Waiting to Exhale in Hong Kong: The Air Pollution Crisis

How much smog is too much smog?

Air pollution in Hong Kong is worse than it has ever been, and ten times worse than it was in 2005. In fact, it has become such a problem that some worry global corporations located in Hong Kong's central business district will have to relocate due to health concerns. 

This problem is certainly not unique to China or the developing world. While air quality has improved in recent years, half of America breathes air that is polluted enough to cause health problems, according to the American Lung Association. The area of Los Angeles-LongBeach-Riverside, CA ranked #1 for high ozone pollution levels out of 277 metropolitan areas in the U.S.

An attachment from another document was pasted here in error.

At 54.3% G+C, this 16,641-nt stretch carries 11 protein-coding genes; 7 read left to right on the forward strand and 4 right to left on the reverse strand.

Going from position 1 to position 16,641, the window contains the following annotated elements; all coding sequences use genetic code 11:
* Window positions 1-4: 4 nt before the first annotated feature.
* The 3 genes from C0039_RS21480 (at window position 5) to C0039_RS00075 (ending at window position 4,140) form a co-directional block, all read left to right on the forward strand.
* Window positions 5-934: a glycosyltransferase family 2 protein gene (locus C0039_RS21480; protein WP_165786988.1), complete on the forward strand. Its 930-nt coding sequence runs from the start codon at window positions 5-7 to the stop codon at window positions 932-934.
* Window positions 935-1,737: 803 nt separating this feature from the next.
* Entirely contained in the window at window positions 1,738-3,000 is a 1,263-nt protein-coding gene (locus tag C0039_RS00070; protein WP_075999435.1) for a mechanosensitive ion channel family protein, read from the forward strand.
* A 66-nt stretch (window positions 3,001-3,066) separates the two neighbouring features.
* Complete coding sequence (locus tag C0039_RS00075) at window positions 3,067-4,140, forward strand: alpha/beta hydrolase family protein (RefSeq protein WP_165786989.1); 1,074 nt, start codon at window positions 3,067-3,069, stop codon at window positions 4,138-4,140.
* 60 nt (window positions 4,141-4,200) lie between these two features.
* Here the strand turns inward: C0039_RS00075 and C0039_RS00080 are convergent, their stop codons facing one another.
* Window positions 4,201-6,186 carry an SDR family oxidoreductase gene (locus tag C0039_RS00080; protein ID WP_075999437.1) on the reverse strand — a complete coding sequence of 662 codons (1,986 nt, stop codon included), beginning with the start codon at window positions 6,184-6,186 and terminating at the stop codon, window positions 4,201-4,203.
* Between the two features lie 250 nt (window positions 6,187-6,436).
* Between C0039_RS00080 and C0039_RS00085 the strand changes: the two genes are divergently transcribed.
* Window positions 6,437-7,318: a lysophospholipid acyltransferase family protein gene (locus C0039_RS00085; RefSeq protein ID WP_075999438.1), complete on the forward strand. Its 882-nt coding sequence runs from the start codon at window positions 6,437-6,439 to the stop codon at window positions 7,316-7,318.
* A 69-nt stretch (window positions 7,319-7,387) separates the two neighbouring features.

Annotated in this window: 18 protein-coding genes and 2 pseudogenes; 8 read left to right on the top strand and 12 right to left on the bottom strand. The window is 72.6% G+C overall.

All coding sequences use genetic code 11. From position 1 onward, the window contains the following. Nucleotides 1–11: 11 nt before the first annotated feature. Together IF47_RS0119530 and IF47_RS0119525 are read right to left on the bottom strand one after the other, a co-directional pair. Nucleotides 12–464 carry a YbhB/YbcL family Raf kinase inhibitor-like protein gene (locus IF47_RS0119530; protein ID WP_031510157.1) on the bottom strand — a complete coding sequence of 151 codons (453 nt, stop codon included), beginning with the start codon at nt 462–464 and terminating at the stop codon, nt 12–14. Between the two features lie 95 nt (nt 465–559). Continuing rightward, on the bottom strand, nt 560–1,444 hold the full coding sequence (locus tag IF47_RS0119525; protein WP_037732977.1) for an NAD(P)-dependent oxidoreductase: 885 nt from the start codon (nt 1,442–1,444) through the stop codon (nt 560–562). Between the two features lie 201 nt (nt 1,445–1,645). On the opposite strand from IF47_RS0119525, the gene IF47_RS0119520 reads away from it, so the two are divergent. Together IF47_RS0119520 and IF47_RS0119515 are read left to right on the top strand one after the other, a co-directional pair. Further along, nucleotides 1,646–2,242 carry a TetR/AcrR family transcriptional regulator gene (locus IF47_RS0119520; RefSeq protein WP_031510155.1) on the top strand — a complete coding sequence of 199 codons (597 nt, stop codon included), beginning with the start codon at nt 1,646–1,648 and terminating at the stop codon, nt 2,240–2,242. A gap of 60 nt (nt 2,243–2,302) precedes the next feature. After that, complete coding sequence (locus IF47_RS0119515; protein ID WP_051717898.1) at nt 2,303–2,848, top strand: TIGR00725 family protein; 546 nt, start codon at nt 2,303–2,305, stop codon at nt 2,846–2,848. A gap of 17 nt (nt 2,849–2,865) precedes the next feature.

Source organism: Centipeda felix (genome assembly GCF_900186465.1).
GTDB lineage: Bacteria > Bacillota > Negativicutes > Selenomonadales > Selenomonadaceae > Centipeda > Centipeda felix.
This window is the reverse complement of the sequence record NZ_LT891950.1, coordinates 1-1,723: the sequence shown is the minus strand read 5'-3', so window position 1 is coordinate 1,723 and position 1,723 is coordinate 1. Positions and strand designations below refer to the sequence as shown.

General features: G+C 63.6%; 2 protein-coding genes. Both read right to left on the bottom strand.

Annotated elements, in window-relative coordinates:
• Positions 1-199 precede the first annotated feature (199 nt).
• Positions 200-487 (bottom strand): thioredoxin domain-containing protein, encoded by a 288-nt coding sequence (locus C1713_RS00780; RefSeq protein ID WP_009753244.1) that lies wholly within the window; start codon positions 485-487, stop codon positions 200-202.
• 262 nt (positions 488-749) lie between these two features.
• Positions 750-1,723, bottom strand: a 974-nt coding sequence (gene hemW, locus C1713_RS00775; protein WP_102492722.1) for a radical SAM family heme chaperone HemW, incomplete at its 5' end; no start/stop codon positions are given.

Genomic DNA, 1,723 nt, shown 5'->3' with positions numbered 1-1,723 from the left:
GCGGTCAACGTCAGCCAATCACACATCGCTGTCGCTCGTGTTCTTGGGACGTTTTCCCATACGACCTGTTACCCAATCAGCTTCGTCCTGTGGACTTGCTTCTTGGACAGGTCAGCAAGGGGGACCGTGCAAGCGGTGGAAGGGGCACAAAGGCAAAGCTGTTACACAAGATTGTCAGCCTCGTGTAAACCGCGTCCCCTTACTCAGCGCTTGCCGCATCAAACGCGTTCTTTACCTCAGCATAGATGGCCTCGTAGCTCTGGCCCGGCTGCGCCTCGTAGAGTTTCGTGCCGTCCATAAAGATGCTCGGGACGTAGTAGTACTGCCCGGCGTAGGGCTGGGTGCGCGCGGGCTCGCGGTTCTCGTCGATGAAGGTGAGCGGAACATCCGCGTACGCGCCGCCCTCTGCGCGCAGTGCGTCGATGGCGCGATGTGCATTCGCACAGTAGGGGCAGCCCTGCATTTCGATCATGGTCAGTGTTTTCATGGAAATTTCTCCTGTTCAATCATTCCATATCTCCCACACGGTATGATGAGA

There could be an enormous economic cost to pay for being dirty if cities start to shed major businesses. Furthermore, as Big Think's chief economist Daniel Altman has forecast, a new set of "lifestyle hubs" will gradually replace today's business hubs. The more the air stinks in these cities will only speed up this process. 

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Strange Maps
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(c) CLO / Carrie Osgood
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(NASA/JPL-Caltech/SwRI/MSSS/Kevin M. Gill)
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